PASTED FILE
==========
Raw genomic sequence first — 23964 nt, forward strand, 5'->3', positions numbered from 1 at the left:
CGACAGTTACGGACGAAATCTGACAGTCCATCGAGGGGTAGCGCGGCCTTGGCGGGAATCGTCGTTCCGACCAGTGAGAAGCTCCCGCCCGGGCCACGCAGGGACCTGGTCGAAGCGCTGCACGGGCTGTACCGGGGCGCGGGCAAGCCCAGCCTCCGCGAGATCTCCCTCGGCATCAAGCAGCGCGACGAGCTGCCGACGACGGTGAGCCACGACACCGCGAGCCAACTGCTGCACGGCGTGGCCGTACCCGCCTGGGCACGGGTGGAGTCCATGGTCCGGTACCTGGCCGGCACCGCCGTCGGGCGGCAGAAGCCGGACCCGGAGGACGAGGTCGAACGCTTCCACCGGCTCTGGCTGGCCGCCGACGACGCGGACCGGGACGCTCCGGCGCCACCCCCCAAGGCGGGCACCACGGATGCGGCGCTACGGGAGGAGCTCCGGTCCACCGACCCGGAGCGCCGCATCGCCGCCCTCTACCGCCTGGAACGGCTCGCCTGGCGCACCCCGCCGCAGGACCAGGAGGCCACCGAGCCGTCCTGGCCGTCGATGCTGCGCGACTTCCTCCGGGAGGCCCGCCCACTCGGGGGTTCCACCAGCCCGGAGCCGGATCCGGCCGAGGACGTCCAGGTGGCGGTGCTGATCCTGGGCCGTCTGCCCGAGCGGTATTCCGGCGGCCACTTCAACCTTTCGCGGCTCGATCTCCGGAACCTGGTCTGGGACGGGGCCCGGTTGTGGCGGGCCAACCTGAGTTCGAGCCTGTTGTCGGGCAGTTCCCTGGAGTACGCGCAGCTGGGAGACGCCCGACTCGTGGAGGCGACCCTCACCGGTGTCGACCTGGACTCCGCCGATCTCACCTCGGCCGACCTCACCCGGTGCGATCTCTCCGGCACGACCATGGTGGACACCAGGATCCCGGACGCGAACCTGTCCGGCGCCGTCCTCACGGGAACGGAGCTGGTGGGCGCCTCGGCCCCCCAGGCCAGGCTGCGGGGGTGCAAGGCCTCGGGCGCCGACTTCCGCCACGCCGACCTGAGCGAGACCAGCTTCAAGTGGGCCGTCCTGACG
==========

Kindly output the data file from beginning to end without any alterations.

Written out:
Raw genomic sequence first — 23964 nt, forward strand, 5'->3', positions numbered from 1 at the left:
CGACAGTTACGGACGAAATCTGACAGTCCATCGAGGGGTAGCGCGGCCTTGGCGGGAATCGTCGTTCCGACCAGTGAGAAGCTCCCGCCCGGGCCACGCAGGGACCTGGTCGAAGCGCTGCACGGGCTGTACCGGGGCGCGGGCAAGCCCAGCCTCCGCGAGATCTCCCTCGGCATCAAGCAGCGCGACGAGCTGCCGACGACGGTGAGCCACGACACCGCGAGCCAACTGCTGCACGGCGTGGCCGTACCCGCCTGGGCACGGGTGGAGTCCATGGTCCGGTACCTGGCCGGCACCGCCGTCGGGCGGCAGAAGCCGGACCCGGAGGACGAGGTCGAACGCTTCCACCGGCTCTGGCTGGCCGCCGACGACGCGGACCGGGACGCTCCGGCGCCACCCCCCAAGGCGGGCACCACGGATGCGGCGCTACGGGAGGAGCTCCGGTCCACCGACCCGGAGCGCCGCATCGCCGCCCTCTACCGCCTGGAACGGCTCGCCTGGCGCACCCCGCCGCAGGACCAGGAGGCCACCGAGCCGTCCTGGCCGTCGATGCTGCGCGACTTCCTCCGGGAGGCCCGCCCACTCGGGGGTTCCACCAGCCCGGAGCCGGATCCGGCCGAGGACGTCCAGGTGGCGGTGCTGATCCTGGGCCGTCTGCCCGAGCGGTATTCCGGCGGCCACTTCAACCTTTCGCGGCTCGATCTCCGGAACCTGGTCTGGGACGGGGCCCGGTTGTGGCGGGCCAACCTGAGTTCGAGCCTGTTGTCGGGCAGTTCCCTGGAGTACGCGCAGCTGGGAGACGCCCGACTCGTGGAGGCGACCCTCACCGGTGTCGACCTGGACTCCGCCGATCTCACCTCGGCCGACCTCACCCGGTGCGATCTCTCCGGCACGACCATGGTGGACACCAGGATCCCGGACGCGAACCTGTCCGGCGCCGTCCTCACGGGAACGGAGCTGGTGGGCGCCTCGGCCCCCCAGGCCAGGCTGCGGGGGTGCAAGGCCTCGGGCGCCGACTTCCGCCACGCCGACCTGAGCGAGACCAGCTTCAAGTGGGCCGTCCTGACG